Ten years ago, I wrote my first blog post on my brand new website. It was called Musings of a Soccer Mom. My son was 4 years old and had just started pee wee soccer.
I was overwhelmed with his refusal to play on the team. The coach was super nice and supportive, and would offer him ice pops in reward for trying to get on the field. When he did play, my son would wander around, lost in his thoughts, like Ferdinand the Bull who only wanted to laze about and smell the flowers. Soccer was this exciting, stressful, new thing in my life and I though it would be fun to write a mommy blog post as I maneuvered my way through toddler hood with two young boys in diapers.
Boy, have things changed.
I just picked my son up from practice at track. He’s taller than me and eats more than I can buy. I can smell his sneakers from ten miles away and am always armed with Febreze. He’s super fast and running with the seniors on varsity, though he’s only a freshman. He’s in advanced classes and starts his first year of high school.
Now, I worry about other things. Keeping him safe. Helping him navigate the beginning of adulthood. Supporting him through a schedule packed with way too many activities and too much pressure from…everyone. And I thought today – my Lord, what I would give to just have one more hour on that soccer field, laughing and shaking my head when he refused to play because he was too lazy to run after a ball in a crowd.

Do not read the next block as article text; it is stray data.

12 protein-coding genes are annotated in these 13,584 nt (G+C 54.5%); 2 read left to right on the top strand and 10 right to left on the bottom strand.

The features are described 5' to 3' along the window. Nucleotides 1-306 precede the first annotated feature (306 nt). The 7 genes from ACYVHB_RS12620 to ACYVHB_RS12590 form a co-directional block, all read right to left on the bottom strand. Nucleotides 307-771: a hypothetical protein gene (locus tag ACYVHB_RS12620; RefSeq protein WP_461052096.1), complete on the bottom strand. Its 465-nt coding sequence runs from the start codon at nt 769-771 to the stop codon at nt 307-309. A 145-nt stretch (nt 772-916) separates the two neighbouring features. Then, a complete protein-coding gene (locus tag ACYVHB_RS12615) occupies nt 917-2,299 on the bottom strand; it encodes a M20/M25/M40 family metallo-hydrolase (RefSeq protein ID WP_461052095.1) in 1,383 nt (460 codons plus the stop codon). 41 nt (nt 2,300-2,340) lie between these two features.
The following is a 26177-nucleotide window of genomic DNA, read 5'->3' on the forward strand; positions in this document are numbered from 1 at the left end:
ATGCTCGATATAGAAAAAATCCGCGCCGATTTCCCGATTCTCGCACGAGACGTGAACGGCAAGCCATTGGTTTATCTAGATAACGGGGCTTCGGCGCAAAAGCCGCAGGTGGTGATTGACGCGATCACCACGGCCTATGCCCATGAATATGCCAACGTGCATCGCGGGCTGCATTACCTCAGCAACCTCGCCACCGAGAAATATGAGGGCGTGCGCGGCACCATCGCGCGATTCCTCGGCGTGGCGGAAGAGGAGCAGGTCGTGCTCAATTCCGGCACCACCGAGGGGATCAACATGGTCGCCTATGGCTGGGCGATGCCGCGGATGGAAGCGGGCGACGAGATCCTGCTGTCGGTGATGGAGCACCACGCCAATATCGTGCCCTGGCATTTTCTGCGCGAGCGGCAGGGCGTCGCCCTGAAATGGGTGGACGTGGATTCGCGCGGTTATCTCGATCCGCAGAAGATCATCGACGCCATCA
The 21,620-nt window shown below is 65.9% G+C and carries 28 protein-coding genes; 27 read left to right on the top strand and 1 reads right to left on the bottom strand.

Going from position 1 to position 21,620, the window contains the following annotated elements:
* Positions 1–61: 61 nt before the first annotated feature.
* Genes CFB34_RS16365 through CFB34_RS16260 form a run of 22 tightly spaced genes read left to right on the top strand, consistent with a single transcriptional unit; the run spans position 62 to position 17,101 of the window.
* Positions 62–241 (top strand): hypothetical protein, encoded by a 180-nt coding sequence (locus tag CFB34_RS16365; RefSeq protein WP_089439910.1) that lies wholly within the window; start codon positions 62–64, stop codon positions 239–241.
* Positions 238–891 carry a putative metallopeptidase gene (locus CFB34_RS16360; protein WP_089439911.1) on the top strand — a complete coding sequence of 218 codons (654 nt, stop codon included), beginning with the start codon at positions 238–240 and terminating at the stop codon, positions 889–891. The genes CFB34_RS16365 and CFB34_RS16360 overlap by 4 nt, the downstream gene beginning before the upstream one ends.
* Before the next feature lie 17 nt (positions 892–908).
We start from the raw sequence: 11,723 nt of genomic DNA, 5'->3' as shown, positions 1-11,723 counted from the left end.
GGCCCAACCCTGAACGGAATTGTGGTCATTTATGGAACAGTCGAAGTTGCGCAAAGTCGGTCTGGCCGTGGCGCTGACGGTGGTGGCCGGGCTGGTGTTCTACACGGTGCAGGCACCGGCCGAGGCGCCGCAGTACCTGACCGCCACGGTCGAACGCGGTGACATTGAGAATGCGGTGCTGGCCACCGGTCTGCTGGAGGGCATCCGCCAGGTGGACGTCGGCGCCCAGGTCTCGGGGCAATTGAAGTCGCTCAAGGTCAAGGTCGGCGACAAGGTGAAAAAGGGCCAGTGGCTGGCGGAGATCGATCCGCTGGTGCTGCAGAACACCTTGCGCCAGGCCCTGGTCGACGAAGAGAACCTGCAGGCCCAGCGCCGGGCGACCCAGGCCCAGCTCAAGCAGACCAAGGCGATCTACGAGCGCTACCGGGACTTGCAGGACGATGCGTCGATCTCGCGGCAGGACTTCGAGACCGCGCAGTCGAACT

I wasn’t writing full time then. I was hopeful, full of dreams and goals and motivations that burned fiercely within and never flickered out. I was determined to make it—so I was writing around the clock, juggling being a mom and a day job with a long commute, and since I was broke, I learned everything on my own. How to do a website, how to market myself, how to set up all my social media accounts and organically grow fans. My research hours were almost as much as my writing hours but I also felt like I was moving forward.
You need to be brave and push hard when you’re focused on a big dream. And many times, no one will give you the answers. You need to find them yourself.
But the payoff? Definitely worth it.
Thinking about the past and the present made me realize it’s just as important to assess and be grateful for where you currently are – and all the successes and failures that put you here. We all need to be proud of what we’ve accomplished, yet we are our harshest critics. We crave better; bigger; faster; more.
Now, I have more than forty published books behind me. I thought back then if I could ever get to this place, everything would be easier. Writing would be easier. Life would be easier. Isn’t it supposed to once you achieve the dream you always wanted?
It’s not. It’s different. Like motherhood, my problems seem more grown-up, though you can’t compare because I was different then years ago. Now, I worry about selling enough, being a good enough writer, keeping it fresh and relevant, not disappointing my team. The stakes seem higher. Every book is analyzed for branding, content, marketability. There is less PLAYTIME.
I’m not complaining. I love being a mom of teenage boys. I love being a full time writer.
But taking a breath and a smile could be the most important thing we do for ourselves. I made mistakes as a Mom, but I’m proud of who my boys are, and how I helped them in the process. I’m proud of the writer I’ve emerged into, even with the multiple errors and failures along the way.
Take the moment and appreciate yourself and how you’ve changed.
Take a breath and appreciate all you have, even if it’s changed.
I wish everyone a happy, healthy, successful school year!
I agree with all you said, especially how as the kids get older our job as mom changes. Thanks Jennifer.